By Bob Strauss
Updated March 29, 1996 at 05:00 AM EST

There’s only one thing that abhors a vacuum more than nature, and that’s the music industry. How else to explain all that mediocre material trotted out to fill two-disc sets by artists with barely enough ideas for one? As more musicians discover enhanced CD and CD-ROM, the trend toward gigantism is bound to continue. Let’s hope the responsible parties are as respectful of the form as Queensryche is with Promised Land, a (you guessed it) two-disc set in which these multi-platinum heavy-metal conceptualists indulge their taste for new media.

Half of Promised Land, a documentary disc titled Big Log, will be disposable to all but hardcore fans. As you wander through the Puget Sound cabin in which the group recorded 1994’s Promised Land audio CD, you’re treated to three full-length music videos plus brief clips of band members uttering such profundities as ”It’s a pretty tight little world, this Queensryche thing.” Big Log is the kind of futuristic interactive Teen Beat stuff I can imagine Judy Jetson enjoying.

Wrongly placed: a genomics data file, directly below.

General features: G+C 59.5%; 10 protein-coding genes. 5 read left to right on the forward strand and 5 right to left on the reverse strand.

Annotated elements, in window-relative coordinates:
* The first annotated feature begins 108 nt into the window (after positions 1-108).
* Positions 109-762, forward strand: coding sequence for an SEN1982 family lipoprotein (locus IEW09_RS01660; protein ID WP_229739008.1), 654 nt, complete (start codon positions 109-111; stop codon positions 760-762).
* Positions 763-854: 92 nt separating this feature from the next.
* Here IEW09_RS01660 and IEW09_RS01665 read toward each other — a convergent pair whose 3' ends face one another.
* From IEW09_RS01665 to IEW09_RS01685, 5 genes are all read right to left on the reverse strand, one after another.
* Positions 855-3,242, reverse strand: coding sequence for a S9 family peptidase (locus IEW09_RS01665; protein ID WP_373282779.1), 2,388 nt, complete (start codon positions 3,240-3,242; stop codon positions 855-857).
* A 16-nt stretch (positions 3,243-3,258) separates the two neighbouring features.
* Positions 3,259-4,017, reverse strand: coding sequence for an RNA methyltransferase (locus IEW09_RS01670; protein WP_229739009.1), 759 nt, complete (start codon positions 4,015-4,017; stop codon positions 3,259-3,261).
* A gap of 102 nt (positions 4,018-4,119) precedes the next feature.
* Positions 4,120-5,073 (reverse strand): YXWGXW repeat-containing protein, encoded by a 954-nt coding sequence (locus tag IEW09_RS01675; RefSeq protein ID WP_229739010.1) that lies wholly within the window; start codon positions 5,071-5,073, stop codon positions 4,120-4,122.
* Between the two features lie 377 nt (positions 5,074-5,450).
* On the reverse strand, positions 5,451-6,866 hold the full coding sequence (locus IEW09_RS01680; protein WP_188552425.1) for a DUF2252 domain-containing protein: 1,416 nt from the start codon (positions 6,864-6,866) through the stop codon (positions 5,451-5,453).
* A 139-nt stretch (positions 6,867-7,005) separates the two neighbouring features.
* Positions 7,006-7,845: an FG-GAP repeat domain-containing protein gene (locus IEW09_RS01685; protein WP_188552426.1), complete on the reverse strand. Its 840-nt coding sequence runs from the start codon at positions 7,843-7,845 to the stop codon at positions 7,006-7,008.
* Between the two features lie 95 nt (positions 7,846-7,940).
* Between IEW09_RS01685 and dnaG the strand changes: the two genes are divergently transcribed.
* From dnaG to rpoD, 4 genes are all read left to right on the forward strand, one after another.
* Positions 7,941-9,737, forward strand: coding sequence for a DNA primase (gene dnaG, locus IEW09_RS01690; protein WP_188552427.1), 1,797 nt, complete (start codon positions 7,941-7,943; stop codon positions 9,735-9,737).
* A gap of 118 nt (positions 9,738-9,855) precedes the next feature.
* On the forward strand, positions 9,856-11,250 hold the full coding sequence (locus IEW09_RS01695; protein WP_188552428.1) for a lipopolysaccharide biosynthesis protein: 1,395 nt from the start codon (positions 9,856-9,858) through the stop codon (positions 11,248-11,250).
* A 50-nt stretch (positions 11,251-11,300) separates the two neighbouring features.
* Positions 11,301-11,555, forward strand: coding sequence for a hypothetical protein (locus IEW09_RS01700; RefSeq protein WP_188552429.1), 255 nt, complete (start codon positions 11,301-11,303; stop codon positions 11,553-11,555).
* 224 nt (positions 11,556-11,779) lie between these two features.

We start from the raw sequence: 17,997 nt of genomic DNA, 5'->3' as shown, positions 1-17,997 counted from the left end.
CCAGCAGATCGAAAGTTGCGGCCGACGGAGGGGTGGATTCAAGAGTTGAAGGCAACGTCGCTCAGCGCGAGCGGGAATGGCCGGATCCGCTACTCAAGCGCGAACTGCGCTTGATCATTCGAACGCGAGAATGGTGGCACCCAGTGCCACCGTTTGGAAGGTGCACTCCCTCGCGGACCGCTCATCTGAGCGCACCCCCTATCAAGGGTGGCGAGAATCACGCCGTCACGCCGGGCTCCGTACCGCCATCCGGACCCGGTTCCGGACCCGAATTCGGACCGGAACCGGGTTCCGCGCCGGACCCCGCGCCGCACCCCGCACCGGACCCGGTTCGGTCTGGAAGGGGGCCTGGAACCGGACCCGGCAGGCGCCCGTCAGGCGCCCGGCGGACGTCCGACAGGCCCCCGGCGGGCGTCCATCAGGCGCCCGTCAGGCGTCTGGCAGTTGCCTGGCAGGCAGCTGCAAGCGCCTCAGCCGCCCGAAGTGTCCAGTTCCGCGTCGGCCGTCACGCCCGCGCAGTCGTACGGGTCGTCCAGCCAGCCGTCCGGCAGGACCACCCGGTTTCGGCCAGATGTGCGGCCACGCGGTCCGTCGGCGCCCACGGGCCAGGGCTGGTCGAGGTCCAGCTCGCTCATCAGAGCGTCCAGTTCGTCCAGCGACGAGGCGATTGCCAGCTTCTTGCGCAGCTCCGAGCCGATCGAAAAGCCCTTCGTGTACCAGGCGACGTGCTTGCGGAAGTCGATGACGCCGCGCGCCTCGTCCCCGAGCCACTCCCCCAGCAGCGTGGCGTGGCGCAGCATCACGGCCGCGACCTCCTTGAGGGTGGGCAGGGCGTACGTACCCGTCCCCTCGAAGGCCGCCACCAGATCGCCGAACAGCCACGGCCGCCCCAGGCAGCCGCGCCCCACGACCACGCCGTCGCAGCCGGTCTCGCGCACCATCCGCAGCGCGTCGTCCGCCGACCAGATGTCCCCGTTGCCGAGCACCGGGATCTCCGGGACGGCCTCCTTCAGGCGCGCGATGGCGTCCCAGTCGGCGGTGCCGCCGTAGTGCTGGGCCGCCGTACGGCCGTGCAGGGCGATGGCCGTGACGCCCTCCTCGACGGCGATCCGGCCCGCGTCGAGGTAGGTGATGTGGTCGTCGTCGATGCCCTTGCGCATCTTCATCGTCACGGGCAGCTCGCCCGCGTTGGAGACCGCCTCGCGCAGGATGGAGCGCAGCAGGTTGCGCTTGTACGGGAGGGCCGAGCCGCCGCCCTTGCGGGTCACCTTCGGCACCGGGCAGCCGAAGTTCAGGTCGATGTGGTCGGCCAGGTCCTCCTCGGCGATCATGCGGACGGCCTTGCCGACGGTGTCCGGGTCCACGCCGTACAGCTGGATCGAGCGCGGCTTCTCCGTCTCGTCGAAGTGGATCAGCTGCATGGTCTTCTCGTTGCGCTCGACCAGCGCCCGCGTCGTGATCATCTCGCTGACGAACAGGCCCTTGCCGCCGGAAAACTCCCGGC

The real reason to buy Promised Land is the second disc, an unmistakably Myst-style brain bender in which you solve music-themed puzzles (match drum solo to geometrical pattern) to avert disaster on a lush island. As unoriginal as the concept is, you can’t fault its execution; some of the images — including a floating city and a gigantic guitar whose strings look like bridge cables — are truly stunning. Unfortunately, this game isn’t accompanied by any of the songs from Promised Land — the only music here is ambient goop by the band, unless you solve all the puzzles, in which case you’re treated to ”Two Miles High,” a bonus track written for the game. Maybe EMI should have thrown in a third disc? Nah.